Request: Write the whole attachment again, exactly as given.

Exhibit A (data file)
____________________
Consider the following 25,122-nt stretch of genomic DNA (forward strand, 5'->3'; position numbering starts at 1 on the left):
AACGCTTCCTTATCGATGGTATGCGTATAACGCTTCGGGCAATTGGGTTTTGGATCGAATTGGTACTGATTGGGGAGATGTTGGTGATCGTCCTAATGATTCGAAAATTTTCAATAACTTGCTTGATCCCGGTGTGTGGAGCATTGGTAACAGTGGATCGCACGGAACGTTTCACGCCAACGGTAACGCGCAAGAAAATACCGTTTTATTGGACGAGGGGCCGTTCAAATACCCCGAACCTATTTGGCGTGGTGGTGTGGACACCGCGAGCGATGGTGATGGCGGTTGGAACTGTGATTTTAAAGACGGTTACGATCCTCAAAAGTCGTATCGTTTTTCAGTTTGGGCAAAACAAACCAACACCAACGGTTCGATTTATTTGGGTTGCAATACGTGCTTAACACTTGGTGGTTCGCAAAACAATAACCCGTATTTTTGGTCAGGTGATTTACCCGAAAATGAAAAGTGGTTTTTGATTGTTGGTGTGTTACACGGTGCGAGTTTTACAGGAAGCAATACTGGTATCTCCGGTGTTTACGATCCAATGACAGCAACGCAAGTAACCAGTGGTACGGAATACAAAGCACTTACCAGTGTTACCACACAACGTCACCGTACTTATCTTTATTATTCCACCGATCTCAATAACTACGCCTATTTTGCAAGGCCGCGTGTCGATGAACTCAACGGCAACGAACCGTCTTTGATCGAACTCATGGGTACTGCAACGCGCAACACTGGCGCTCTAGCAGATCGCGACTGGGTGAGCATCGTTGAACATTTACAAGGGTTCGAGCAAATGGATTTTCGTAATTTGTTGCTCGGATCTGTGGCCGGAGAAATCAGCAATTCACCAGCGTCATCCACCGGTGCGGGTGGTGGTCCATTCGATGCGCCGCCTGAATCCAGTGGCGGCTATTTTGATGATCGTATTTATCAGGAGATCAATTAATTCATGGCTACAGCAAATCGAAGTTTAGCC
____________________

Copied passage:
Consider the following 25,122-nt stretch of genomic DNA (forward strand, 5'->3'; position numbering starts at 1 on the left):
AACGCTTCCTTATCGATGGTATGCGTATAACGCTTCGGGCAATTGGGTTTTGGATCGAATTGGTACTGATTGGGGAGATGTTGGTGATCGTCCTAATGATTCGAAAATTTTCAATAACTTGCTTGATCCCGGTGTGTGGAGCATTGGTAACAGTGGATCGCACGGAACGTTTCACGCCAACGGTAACGCGCAAGAAAATACCGTTTTATTGGACGAGGGGCCGTTCAAATACCCCGAACCTATTTGGCGTGGTGGTGTGGACACCGCGAGCGATGGTGATGGCGGTTGGAACTGTGATTTTAAAGACGGTTACGATCCTCAAAAGTCGTATCGTTTTTCAGTTTGGGCAAAACAAACCAACACCAACGGTTCGATTTATTTGGGTTGCAATACGTGCTTAACACTTGGTGGTTCGCAAAACAATAACCCGTATTTTTGGTCAGGTGATTTACCCGAAAATGAAAAGTGGTTTTTGATTGTTGGTGTGTTACACGGTGCGAGTTTTACAGGAAGCAATACTGGTATCTCCGGTGTTTACGATCCAATGACAGCAACGCAAGTAACCAGTGGTACGGAATACAAAGCACTTACCAGTGTTACCACACAACGTCACCGTACTTATCTTTATTATTCCACCGATCTCAATAACTACGCCTATTTTGCAAGGCCGCGTGTCGATGAACTCAACGGCAACGAACCGTCTTTGATCGAACTCATGGGTACTGCAACGCGCAACACTGGCGCTCTAGCAGATCGCGACTGGGTGAGCATCGTTGAACATTTACAAGGGTTCGAGCAAATGGATTTTCGTAATTTGTTGCTCGGATCTGTGGCCGGAGAAATCAGCAATTCACCAGCGTCATCCACCGGTGCGGGTGGTGGTCCATTCGATGCGCCGCCTGAATCCAGTGGCGGCTATTTTGATGATCGTATTTATCAGGAGATCAATTAATTCATGGCTACAGCAAATCGAAGTTTAGCC